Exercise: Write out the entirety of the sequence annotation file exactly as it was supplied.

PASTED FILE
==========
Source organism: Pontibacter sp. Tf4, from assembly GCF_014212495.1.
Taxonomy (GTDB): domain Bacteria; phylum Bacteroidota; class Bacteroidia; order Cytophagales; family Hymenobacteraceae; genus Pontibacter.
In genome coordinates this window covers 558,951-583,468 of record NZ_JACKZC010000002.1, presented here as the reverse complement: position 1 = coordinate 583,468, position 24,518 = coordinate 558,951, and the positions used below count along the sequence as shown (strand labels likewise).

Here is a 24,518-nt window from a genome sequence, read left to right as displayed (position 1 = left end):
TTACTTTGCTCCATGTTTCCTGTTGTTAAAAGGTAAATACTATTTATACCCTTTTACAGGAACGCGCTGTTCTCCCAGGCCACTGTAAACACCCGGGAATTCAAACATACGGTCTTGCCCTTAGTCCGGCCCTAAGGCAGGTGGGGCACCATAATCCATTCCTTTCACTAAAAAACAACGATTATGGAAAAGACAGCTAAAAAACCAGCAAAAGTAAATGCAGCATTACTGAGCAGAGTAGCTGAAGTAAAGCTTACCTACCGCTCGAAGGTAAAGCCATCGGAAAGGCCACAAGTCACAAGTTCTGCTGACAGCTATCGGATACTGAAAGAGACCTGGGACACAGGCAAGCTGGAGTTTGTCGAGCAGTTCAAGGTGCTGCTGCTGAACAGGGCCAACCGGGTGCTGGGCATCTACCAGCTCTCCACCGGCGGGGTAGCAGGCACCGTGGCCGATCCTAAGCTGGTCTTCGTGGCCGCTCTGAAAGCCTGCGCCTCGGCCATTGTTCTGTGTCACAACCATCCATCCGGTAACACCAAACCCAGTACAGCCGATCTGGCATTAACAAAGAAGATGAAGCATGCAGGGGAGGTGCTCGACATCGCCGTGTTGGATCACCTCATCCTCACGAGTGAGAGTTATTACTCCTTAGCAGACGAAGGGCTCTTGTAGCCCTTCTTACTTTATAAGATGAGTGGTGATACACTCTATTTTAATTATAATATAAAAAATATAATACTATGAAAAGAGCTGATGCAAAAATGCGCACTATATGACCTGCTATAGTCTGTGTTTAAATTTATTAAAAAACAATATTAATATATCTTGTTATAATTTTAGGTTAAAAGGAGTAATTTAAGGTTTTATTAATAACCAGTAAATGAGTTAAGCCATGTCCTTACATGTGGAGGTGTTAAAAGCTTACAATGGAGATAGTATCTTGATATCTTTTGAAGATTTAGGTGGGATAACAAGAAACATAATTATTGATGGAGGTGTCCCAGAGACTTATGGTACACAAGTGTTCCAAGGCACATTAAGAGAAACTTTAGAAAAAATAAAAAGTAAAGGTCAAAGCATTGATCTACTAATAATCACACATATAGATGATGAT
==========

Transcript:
Source organism: Pontibacter sp. Tf4, from assembly GCF_014212495.1.
Taxonomy (GTDB): domain Bacteria; phylum Bacteroidota; class Bacteroidia; order Cytophagales; family Hymenobacteraceae; genus Pontibacter.
In genome coordinates this window covers 558,951-583,468 of record NZ_JACKZC010000002.1, presented here as the reverse complement: position 1 = coordinate 583,468, position 24,518 = coordinate 558,951, and the positions used below count along the sequence as shown (strand labels likewise).

Here is a 24,518-nt window from a genome sequence, read left to right as displayed (position 1 = left end):
TTACTTTGCTCCATGTTTCCTGTTGTTAAAAGGTAAATACTATTTATACCCTTTTACAGGAACGCGCTGTTCTCCCAGGCCACTGTAAACACCCGGGAATTCAAACATACGGTCTTGCCCTTAGTCCGGCCCTAAGGCAGGTGGGGCACCATAATCCATTCCTTTCACTAAAAAACAACGATTATGGAAAAGACAGCTAAAAAACCAGCAAAAGTAAATGCAGCATTACTGAGCAGAGTAGCTGAAGTAAAGCTTACCTACCGCTCGAAGGTAAAGCCATCGGAAAGGCCACAAGTCACAAGTTCTGCTGACAGCTATCGGATACTGAAAGAGACCTGGGACACAGGCAAGCTGGAGTTTGTCGAGCAGTTCAAGGTGCTGCTGCTGAACAGGGCCAACCGGGTGCTGGGCATCTACCAGCTCTCCACCGGCGGGGTAGCAGGCACCGTGGCCGATCCTAAGCTGGTCTTCGTGGCCGCTCTGAAAGCCTGCGCCTCGGCCATTGTTCTGTGTCACAACCATCCATCCGGTAACACCAAACCCAGTACAGCCGATCTGGCATTAACAAAGAAGATGAAGCATGCAGGGGAGGTGCTCGACATCGCCGTGTTGGATCACCTCATCCTCACGAGTGAGAGTTATTACTCCTTAGCAGACGAAGGGCTCTTGTAGCCCTTCTTACTTTATAAGATGAGTGGTGATACACTCTATTTTAATTATAATATAAAAAATATAATACTATGAAAAGAGCTGATGCAAAAATGCGCACTATATGACCTGCTATAGTCTGTGTTTAAATTTATTAAAAAACAATATTAATATATCTTGTTATAATTTTAGGTTAAAAGGAGTAATTTAAGGTTTTATTAATAACCAGTAAATGAGTTAAGCCATGTCCTTACATGTGGAGGTGTTAAAAGCTTACAATGGAGATAGTATCTTGATATCTTTTGAAGATTTAGGTGGGATAACAAGAAACATAATTATTGATGGAGGTGTCCCAGAGACTTATGGTACACAAGTGTTCCAAGGCACATTAAGAGAAACTTTAGAAAAAATAAAAAGTAAAGGTCAAAGCATTGATCTACTAATAATCACACATATAGATGATGAT